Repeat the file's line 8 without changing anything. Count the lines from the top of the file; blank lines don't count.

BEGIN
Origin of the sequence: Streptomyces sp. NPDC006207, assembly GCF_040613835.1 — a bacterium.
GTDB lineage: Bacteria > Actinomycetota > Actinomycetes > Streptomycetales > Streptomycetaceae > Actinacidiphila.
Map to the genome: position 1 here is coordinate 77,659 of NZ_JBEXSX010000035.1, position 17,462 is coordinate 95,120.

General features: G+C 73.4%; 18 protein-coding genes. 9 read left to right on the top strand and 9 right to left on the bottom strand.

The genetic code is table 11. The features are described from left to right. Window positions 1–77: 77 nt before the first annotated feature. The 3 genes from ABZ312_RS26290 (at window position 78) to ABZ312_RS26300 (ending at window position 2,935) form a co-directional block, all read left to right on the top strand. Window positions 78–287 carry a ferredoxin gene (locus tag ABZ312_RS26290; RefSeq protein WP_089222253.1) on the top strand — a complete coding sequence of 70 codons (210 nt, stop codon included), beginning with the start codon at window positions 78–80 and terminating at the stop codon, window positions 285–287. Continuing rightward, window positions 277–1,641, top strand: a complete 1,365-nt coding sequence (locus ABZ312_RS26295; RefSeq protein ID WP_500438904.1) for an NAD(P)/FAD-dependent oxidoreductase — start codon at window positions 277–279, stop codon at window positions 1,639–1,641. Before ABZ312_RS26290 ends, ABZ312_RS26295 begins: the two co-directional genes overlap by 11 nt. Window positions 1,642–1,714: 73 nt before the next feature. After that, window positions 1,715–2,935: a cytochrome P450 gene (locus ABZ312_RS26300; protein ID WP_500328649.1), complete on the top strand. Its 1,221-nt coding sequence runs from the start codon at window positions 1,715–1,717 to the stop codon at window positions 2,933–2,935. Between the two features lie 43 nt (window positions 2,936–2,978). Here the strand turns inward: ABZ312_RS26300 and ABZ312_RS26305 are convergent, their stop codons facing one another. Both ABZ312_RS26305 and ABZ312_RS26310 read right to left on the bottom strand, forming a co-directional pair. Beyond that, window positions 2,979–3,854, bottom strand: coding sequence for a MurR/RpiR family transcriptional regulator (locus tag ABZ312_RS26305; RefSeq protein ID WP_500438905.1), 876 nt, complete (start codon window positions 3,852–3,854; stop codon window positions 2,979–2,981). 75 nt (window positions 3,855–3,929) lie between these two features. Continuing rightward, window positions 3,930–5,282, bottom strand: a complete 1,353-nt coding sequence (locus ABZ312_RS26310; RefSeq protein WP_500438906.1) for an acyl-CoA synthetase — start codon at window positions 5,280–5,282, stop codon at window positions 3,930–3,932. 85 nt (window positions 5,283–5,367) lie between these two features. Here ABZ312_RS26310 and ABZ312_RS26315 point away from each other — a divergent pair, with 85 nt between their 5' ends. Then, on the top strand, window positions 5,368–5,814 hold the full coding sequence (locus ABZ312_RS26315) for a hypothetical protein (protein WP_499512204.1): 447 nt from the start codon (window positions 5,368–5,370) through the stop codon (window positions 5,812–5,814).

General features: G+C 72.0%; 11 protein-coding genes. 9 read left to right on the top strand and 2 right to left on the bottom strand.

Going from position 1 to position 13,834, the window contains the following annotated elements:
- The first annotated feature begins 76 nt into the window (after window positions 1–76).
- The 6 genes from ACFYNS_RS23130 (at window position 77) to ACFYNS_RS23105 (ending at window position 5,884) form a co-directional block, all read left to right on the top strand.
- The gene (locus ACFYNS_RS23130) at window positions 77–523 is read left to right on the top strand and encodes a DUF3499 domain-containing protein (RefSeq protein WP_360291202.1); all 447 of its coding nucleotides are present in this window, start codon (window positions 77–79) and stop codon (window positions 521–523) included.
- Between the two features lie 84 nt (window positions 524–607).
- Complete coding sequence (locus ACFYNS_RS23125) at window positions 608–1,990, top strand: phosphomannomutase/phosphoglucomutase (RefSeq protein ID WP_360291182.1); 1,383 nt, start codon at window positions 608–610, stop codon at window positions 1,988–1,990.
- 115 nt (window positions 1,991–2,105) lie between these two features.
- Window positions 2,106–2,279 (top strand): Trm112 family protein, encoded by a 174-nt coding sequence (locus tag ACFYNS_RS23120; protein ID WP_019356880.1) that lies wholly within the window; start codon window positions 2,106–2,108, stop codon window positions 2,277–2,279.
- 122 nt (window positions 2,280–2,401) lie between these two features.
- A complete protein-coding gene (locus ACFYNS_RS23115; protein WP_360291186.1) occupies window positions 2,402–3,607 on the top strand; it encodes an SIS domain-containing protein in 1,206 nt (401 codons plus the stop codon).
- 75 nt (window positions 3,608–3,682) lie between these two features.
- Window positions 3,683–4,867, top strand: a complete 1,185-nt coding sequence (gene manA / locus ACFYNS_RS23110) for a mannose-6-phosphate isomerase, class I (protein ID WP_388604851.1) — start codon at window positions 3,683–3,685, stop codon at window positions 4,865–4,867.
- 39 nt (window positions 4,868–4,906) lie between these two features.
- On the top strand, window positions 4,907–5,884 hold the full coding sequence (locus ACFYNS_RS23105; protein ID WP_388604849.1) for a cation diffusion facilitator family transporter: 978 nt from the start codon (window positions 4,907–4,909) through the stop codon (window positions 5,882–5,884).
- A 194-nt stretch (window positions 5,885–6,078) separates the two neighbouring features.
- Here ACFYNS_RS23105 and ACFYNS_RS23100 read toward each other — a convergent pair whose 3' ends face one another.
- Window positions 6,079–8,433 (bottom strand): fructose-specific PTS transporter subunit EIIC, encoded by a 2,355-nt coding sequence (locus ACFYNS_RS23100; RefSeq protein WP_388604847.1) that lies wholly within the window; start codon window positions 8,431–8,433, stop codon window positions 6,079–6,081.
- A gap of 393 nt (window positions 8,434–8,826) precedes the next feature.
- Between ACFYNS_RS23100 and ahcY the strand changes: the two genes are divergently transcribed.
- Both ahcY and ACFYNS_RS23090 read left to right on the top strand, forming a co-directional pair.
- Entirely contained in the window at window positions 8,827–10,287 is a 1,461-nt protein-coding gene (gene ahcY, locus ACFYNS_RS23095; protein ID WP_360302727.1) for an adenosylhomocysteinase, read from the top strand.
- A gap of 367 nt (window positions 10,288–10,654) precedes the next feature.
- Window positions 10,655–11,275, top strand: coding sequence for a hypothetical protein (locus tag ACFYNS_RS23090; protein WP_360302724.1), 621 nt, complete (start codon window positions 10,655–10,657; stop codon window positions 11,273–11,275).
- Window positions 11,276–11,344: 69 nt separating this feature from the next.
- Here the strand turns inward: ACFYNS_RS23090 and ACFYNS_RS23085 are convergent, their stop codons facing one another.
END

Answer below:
- The first annotated feature begins 76 nt into the window (after window positions 1–76).